Bernie Sanders calls for 'justice' outside Detroit-Hamtramck GM plant
Democratic presidential candidate Bernie Sanders walked the picket line and delivered a brief speech to rally dozens of United Auto Workers members picketing the Detroit-Hamtramck Assembly plant Wednesday.
His message: "Working people of this country want justice."
His 20-minute stop at the plant came on the 10th day of a nationwide strike against GM by some 46,000 UAW members as leadership from both sides negotiate a new four-year contract. Sanders was one of three Democratic candidates to stop at Detroit-Hamtramck picket lines and show support of the UAW members in a state that helped President Donald Trump win the 2016 election. Elizabeth Warren visited Sunday, and Amy Klobuchar was there Thursday.
Sanders joined the picket line outside the plant for a few laps before delivering a speech on the median outside the plant.
"The working people of this country are not looking sympathetically today to General Motors," Sanders said, highlighting that GM was bailed out by the U.S. government, and paid CEO Mary Barra nearly $22 million in total compensation last year. "What the workers here are saying and the workers all over America are saying is enough is enough."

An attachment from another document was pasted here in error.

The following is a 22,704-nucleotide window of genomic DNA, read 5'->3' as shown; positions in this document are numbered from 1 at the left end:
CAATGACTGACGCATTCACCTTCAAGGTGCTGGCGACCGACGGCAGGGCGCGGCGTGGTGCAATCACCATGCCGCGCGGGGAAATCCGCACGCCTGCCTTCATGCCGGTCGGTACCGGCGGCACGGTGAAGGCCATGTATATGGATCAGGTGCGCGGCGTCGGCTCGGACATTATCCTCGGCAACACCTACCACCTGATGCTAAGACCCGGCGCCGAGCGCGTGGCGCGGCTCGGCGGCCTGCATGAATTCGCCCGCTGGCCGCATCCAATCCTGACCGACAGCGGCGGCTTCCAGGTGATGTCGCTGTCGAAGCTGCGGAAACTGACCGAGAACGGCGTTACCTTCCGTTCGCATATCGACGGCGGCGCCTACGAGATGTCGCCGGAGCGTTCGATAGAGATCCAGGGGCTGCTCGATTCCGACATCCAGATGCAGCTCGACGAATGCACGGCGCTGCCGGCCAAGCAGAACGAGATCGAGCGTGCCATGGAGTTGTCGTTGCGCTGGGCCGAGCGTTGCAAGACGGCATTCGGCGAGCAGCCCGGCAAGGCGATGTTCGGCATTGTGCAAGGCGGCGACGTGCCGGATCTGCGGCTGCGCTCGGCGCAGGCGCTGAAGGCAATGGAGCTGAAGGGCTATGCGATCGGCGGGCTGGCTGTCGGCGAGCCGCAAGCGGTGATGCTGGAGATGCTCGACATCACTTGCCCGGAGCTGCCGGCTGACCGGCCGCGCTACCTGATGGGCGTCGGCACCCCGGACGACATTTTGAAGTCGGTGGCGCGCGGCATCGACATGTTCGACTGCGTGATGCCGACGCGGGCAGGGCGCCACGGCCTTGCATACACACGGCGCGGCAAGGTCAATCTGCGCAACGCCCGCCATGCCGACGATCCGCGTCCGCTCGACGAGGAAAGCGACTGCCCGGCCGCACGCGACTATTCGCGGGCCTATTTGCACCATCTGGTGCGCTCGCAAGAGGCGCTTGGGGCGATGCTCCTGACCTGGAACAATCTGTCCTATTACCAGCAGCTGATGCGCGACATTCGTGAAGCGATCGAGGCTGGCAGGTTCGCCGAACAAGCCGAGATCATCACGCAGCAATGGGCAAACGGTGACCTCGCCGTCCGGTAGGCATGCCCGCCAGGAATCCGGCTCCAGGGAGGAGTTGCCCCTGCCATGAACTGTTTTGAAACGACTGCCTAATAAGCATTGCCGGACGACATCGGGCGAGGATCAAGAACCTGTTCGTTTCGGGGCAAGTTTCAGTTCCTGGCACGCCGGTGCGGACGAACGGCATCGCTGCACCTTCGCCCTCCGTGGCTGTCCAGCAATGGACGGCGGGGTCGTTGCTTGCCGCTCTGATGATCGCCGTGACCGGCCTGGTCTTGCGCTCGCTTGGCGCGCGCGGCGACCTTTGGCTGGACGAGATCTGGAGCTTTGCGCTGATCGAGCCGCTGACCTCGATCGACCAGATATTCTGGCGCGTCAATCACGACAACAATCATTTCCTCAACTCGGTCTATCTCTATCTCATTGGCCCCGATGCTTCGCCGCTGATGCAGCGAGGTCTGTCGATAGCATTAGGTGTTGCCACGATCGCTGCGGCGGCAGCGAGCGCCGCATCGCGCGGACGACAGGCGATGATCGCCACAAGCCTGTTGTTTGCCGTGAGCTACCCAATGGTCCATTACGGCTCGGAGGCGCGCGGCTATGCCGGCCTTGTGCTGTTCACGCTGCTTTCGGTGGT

The UAW strike against GM started Sept. 16, one day after the 2015 UAW contract expired. Bargaining committees from GM and the UAW have met daily to negotiate a new deal, but sticking points on wages, health care costs, product allocation and GM's use of temporary workers on its assembly lines have been hot-button issues.
UAW members and those representing them at the table say they want a cut of the profits GM has posted for the past four years. GM has said it expects the economy to slow, auto sales to stagnate, and costs to rise over the next four years. Relations between the UAW and GM were strained heading into negotiations earlier this summer after GM said it would cancel products at several GM facilities, effectively idling the plants that made those products.
Sanders criticized what he said was a lack of investment in the GM workforce.
"What we are saying today is to start investing in your workers," Sanders said. "Pay your workers a decent wage. Stop shutting down plants in America, and moving abroad. And let me tell you something. If General Motors thinks that after they treat their workers like crap they're gonna go to Washington and get huge federal contracts, they've got another (thing) coming. We want companies in this country to be decent corporate citizens."
GM spokesman Jim Cain responded in a statement: "Criticism about the wages and benefits GM pays is unwarranted. The total compensation of our UAW workforce – including wages, profit sharing and benefits – is the highest in the U.S. auto industry."